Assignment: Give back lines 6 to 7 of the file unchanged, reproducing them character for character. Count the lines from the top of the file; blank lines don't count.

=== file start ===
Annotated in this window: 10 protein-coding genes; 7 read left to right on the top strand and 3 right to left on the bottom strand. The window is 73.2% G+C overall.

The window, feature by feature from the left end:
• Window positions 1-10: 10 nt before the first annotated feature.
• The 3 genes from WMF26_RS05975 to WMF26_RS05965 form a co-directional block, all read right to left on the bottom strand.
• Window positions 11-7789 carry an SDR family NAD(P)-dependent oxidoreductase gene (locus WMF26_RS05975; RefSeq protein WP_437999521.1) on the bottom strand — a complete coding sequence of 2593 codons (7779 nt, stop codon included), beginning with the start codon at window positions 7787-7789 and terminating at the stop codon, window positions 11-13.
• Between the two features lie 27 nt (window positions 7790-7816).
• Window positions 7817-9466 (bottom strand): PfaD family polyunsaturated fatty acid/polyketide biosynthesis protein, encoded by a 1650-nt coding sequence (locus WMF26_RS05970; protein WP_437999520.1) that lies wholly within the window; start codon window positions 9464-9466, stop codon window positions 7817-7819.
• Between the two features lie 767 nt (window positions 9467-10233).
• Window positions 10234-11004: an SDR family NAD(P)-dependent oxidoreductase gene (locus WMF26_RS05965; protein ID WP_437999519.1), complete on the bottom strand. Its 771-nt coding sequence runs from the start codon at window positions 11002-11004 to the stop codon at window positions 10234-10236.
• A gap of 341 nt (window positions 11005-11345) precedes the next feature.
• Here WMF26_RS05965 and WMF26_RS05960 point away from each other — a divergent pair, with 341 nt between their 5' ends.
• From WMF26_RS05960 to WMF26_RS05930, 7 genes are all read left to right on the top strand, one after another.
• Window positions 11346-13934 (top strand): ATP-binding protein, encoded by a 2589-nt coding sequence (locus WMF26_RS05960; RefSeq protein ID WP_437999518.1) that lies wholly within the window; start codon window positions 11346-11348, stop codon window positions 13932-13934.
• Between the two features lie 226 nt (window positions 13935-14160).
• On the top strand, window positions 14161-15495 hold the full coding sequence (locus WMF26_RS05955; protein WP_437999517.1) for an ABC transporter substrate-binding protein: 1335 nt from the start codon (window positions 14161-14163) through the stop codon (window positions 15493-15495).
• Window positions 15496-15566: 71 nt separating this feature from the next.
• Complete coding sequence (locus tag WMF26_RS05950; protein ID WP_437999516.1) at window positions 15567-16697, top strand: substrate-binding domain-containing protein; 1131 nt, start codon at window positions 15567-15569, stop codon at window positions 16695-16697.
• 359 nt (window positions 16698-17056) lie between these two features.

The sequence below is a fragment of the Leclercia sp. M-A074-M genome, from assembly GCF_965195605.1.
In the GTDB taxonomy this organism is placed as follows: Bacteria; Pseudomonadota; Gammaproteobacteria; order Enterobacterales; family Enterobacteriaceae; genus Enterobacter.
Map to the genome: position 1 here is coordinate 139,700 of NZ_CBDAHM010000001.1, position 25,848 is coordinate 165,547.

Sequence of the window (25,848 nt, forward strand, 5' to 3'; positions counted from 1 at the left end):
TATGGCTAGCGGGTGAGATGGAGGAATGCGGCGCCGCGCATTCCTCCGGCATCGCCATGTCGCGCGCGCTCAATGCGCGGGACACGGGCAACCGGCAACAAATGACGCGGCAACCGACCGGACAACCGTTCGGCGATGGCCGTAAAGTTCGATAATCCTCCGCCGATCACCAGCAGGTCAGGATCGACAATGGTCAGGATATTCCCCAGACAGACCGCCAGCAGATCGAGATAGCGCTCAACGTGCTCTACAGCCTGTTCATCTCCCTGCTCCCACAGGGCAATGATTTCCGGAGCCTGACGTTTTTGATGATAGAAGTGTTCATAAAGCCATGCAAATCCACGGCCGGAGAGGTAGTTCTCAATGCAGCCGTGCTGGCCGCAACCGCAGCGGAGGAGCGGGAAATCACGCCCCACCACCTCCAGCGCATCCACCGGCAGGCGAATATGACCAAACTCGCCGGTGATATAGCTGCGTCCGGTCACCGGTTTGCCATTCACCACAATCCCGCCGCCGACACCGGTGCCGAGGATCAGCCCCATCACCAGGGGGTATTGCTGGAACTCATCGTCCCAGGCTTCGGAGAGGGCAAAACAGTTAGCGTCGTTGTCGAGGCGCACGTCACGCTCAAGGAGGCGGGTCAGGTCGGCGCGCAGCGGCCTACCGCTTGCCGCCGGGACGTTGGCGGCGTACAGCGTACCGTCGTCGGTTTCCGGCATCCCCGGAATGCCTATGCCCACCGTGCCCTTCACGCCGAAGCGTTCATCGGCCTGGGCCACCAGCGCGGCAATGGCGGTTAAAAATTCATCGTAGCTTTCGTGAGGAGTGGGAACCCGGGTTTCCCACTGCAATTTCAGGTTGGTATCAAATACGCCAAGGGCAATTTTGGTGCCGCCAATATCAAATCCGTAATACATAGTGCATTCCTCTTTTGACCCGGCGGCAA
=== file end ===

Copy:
• Between the two features lie 27 nt (window positions 7790-7816).
• Window positions 7817-9466 (bottom strand): PfaD family polyunsaturated fatty acid/polyketide biosynthesis protein, encoded by a 1650-nt coding sequence (locus WMF26_RS05970; protein WP_437999520.1) that lies wholly within the window; start codon window positions 9464-9466, stop codon window positions 7817-7819.